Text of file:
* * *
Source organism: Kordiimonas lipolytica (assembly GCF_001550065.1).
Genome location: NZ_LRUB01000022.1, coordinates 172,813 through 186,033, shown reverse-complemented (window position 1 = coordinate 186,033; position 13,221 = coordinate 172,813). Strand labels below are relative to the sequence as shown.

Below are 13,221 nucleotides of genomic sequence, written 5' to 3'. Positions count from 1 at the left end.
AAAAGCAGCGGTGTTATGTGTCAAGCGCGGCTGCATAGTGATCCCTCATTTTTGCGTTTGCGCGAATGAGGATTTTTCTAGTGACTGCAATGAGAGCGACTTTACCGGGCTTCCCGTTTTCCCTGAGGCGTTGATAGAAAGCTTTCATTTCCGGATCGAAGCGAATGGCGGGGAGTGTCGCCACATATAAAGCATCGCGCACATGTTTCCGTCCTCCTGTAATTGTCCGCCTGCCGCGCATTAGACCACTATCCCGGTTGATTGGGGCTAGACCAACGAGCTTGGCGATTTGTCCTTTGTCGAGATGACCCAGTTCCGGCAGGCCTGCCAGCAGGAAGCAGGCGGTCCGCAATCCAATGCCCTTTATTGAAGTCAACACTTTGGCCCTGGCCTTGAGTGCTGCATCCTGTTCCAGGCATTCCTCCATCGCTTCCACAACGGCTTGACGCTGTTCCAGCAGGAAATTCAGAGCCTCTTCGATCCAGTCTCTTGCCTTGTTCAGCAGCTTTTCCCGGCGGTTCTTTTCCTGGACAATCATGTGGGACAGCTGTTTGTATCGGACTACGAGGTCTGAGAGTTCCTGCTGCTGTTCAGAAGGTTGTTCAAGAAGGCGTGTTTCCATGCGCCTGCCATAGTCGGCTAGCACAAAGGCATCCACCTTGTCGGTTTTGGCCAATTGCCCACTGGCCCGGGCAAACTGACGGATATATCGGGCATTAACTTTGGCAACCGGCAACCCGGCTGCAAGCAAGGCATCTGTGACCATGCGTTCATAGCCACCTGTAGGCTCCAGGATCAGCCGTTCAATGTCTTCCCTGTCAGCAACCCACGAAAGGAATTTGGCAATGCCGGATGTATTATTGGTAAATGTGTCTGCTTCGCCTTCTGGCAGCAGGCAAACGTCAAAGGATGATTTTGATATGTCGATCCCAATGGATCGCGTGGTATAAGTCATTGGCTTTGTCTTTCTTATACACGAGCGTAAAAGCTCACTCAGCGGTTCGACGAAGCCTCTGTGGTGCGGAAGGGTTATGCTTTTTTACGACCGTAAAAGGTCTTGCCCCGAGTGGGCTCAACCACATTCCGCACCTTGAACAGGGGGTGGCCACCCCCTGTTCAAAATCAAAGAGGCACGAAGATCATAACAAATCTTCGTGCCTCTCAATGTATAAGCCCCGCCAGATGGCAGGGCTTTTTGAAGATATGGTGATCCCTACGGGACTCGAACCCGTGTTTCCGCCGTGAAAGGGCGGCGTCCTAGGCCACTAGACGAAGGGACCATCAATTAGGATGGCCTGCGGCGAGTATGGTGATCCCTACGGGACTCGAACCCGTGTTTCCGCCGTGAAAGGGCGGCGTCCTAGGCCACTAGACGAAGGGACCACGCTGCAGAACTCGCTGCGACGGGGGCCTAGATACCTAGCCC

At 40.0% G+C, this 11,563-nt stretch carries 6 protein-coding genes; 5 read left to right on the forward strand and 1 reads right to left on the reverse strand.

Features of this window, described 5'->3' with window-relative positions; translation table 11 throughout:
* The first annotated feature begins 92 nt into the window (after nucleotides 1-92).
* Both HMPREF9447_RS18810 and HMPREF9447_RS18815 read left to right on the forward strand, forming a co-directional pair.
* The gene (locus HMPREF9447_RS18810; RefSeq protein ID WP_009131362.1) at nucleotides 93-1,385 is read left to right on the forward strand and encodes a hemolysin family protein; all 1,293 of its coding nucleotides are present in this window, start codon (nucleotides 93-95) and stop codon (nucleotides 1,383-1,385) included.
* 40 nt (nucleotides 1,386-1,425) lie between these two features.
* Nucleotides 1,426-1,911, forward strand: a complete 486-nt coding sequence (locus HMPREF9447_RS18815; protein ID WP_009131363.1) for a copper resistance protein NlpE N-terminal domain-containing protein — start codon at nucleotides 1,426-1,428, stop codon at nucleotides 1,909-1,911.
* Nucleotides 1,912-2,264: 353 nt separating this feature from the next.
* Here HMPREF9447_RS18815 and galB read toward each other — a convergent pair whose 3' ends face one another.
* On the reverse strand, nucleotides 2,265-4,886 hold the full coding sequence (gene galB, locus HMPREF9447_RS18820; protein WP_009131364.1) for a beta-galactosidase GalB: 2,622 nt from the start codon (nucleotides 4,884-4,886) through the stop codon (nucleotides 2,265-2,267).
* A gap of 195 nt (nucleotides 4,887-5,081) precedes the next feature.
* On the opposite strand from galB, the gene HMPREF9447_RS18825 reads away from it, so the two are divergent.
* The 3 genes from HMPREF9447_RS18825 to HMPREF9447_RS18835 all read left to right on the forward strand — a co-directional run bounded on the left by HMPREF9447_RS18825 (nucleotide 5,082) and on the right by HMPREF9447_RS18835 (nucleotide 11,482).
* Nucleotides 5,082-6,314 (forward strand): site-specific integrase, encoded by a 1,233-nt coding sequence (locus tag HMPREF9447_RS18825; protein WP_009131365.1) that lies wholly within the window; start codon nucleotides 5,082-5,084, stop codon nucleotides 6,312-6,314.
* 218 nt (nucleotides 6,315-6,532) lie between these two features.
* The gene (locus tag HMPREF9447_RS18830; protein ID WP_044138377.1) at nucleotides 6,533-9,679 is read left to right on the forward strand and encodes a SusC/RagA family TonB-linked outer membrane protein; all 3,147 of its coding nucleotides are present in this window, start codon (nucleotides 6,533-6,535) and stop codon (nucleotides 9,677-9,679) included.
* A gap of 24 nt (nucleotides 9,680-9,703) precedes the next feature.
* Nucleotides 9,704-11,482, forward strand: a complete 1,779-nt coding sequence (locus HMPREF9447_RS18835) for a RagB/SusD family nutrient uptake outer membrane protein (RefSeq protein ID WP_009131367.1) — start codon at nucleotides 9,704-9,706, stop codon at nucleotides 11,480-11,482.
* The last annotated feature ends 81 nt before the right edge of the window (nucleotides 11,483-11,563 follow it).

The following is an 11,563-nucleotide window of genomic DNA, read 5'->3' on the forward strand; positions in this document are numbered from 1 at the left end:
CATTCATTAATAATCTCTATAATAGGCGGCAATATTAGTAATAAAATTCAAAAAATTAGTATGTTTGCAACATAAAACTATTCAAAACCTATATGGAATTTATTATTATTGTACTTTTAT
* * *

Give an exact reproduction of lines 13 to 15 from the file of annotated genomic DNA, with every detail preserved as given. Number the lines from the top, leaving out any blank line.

* Here HMPREF9447_RS18815 and galB read toward each other — a convergent pair whose 3' ends face one another.
* On the reverse strand, nucleotides 2,265-4,886 hold the full coding sequence (gene galB, locus HMPREF9447_RS18820; protein WP_009131364.1) for a beta-galactosidase GalB: 2,622 nt from the start codon (nucleotides 4,884-4,886) through the stop codon (nucleotides 2,265-2,267).
* A gap of 195 nt (nucleotides 4,887-5,081) precedes the next feature.